Teenage pregnancies in Pakistan
What sex education is really about

Young people in many developing countries are not systematically taught about reproductive health and the psychology of intimacy. It is harmful to keep all things sexual shrouded in secrecy – as is evident in Pakistan, for example, where many girls are still married off in their teens. By Mahwish Gul

Regarded as immoral and vulgar, sex education is highly controversial in Pakistan. Common statements include:

               "Our children do not indulge in premarital sex, so why teach them about it?"

               "Our generation did well without it."

               "It is a ploy to westernise our society."

               "Sex comes naturally to everyone."

               "It is unnatural for parents or teachers to talk about 'sex' with children."

These statements reveal a deep misunderstanding. Those who say this make people believe that sex education is about telling young people to have sex. In truth, it is about health, hygiene, family planning and relationship needs.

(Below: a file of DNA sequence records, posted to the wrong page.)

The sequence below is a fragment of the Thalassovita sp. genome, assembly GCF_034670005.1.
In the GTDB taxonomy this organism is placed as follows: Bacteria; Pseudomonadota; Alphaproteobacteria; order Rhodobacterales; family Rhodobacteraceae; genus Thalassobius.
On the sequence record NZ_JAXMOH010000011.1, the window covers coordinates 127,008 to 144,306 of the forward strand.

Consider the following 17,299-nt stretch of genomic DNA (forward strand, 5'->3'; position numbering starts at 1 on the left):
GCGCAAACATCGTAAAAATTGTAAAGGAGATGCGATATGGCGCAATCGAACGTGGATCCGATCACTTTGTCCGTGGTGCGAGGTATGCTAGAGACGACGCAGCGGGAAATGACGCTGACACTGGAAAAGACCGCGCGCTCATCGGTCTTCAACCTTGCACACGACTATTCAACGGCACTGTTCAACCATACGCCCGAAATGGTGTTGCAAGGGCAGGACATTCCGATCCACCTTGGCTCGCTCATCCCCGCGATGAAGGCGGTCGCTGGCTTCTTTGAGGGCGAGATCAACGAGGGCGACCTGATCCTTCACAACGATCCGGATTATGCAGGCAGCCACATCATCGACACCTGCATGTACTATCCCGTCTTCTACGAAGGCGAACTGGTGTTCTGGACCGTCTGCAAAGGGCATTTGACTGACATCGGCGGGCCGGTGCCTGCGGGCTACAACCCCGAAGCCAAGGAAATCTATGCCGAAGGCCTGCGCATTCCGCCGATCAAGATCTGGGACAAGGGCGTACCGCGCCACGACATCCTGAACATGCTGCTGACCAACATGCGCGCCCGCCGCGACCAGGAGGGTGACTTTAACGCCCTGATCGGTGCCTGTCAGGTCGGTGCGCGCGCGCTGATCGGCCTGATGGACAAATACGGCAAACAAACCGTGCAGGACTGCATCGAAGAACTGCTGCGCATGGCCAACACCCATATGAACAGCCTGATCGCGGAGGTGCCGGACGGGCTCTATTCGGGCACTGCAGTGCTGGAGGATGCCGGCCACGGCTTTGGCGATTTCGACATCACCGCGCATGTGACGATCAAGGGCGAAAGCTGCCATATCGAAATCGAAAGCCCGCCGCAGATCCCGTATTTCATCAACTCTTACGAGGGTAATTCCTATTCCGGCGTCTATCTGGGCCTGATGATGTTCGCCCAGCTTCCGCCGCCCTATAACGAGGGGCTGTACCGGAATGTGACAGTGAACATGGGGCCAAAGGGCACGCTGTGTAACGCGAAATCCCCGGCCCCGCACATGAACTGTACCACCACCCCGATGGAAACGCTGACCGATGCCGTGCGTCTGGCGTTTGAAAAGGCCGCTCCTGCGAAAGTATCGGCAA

Pakistan has one of the most youthful populations in the world. More than half of all Pakistanis are under 30. They face huge challenges. The labour market offers too few opportunities, so many will depend on informal livelihoods. Many of them receive only a rudimentary education.

A need for basic informtion

Deficient sex education adds to the problem. Young people do not understand how their bodies function, for example, and they have misconceptions as to what gender relations are about. In the 21st century, moreover, ideas of sex are shaped by Internet pornography, which has a known propensity to include pictures of violence. The truth is that sex education is more important today than it was in the past.


On the other hand, it is clear that the older generation would have benefitted from better information too. Young girls, for instance, must know that the menstruation all of them experience is a perfectly normal physiological occurrence. Instead, it is hushed up. The result is shame, fear and unhygienic practices. When it occurs for the first time, menarche is a shock for young girls, and from then on, it is something to be borne in silence.

In Pakistan, people – and especially women – still marry at a young age. One out of every three brides is still a teenager. Many become pregnant soon after. This puts both their and their offspring’s health and life at risk. Experience also shows that teenage girls who marry early are less likely to finish school and less likely to find work outside the household.

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